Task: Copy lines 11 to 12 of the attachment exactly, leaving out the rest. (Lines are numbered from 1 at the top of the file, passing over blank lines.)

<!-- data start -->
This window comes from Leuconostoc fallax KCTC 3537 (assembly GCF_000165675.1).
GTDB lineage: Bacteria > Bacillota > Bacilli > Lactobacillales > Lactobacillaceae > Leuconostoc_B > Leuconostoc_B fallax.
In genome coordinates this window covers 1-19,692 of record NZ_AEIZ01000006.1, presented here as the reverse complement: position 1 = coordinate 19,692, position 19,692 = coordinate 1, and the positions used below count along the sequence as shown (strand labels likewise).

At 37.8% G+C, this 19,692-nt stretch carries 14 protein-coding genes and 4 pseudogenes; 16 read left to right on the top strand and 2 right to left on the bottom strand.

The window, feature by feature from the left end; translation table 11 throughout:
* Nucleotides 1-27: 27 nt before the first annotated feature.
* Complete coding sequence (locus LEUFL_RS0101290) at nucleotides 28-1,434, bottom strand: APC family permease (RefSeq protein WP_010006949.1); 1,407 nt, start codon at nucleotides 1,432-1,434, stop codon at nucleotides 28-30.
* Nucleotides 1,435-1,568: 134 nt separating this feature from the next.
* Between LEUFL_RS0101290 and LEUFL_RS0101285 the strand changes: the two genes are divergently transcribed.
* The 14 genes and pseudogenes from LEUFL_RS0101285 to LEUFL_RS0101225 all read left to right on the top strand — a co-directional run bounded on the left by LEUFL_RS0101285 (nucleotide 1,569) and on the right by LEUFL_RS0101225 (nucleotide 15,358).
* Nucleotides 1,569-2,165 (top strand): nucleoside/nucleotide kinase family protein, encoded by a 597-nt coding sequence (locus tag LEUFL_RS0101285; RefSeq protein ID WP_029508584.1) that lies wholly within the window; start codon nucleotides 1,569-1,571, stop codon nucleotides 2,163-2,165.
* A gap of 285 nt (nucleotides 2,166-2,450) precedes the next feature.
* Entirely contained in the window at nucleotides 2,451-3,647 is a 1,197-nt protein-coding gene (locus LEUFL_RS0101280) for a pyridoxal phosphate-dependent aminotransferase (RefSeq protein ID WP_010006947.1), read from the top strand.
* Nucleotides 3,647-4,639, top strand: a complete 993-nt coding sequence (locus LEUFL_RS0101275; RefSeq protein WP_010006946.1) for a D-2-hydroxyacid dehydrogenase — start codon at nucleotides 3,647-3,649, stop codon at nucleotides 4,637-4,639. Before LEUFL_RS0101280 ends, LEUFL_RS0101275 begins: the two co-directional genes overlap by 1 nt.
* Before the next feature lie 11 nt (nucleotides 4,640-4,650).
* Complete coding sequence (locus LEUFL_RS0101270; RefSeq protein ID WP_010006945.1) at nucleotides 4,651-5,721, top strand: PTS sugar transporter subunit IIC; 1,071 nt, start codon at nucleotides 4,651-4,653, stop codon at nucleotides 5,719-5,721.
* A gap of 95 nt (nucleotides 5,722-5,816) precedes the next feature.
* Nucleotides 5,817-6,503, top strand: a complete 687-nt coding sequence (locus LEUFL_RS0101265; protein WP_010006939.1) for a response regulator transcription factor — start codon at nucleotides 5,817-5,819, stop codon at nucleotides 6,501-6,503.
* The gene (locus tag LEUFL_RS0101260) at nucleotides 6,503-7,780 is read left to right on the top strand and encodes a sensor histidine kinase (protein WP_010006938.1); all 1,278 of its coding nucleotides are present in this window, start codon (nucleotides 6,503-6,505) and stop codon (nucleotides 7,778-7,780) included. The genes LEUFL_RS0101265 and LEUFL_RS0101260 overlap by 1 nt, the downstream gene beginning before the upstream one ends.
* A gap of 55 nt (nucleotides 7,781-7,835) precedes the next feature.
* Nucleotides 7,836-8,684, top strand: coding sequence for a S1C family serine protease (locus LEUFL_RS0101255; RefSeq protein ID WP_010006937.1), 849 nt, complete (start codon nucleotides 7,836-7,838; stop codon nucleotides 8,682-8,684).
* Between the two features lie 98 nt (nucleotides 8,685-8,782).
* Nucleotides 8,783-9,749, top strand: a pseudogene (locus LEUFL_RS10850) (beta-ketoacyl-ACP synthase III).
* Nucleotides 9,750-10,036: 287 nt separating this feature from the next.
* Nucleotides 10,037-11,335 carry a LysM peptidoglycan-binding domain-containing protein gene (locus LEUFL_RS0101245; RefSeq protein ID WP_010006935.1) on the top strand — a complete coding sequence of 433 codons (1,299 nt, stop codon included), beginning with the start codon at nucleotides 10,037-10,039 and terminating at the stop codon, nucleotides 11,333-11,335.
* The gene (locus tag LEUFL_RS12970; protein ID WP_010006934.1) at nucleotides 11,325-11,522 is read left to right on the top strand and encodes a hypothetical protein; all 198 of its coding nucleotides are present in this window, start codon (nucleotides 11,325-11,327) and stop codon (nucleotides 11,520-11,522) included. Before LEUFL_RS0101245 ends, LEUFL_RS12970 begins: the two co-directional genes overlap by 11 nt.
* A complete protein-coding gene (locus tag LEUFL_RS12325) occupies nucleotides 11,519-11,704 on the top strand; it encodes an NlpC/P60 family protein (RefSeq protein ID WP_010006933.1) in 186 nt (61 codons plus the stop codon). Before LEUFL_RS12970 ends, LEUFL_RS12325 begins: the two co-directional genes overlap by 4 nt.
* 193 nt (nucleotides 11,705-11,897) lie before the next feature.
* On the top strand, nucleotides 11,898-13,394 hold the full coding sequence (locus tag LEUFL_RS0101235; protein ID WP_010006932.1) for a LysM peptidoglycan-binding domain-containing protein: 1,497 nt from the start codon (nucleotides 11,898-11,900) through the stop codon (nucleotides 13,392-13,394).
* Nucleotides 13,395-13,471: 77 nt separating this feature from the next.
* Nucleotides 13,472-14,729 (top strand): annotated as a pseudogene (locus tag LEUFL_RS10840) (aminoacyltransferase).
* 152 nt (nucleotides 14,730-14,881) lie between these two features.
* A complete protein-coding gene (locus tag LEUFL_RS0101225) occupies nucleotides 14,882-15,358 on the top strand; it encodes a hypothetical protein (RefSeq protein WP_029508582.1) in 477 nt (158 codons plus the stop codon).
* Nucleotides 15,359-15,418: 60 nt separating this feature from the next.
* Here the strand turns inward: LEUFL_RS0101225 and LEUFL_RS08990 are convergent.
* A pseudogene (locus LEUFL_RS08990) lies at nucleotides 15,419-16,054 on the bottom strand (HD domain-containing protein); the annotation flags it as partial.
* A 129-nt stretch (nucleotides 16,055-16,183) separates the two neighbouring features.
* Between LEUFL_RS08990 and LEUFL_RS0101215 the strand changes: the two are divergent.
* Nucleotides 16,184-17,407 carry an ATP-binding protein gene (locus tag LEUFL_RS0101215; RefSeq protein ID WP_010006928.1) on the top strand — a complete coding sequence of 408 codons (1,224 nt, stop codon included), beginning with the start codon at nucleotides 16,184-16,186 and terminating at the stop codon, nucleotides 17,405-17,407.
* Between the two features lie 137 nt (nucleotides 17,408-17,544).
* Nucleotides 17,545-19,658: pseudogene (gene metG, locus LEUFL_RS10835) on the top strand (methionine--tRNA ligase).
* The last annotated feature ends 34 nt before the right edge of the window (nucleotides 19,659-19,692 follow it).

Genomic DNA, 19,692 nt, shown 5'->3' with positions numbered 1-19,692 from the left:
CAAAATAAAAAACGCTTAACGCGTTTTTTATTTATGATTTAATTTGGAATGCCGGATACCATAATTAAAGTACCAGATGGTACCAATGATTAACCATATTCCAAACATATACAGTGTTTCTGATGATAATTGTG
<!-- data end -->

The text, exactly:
* Nucleotides 1,569-2,165 (top strand): nucleoside/nucleotide kinase family protein, encoded by a 597-nt coding sequence (locus tag LEUFL_RS0101285; RefSeq protein ID WP_029508584.1) that lies wholly within the window; start codon nucleotides 1,569-1,571, stop codon nucleotides 2,163-2,165.
* A gap of 285 nt (nucleotides 2,166-2,450) precedes the next feature.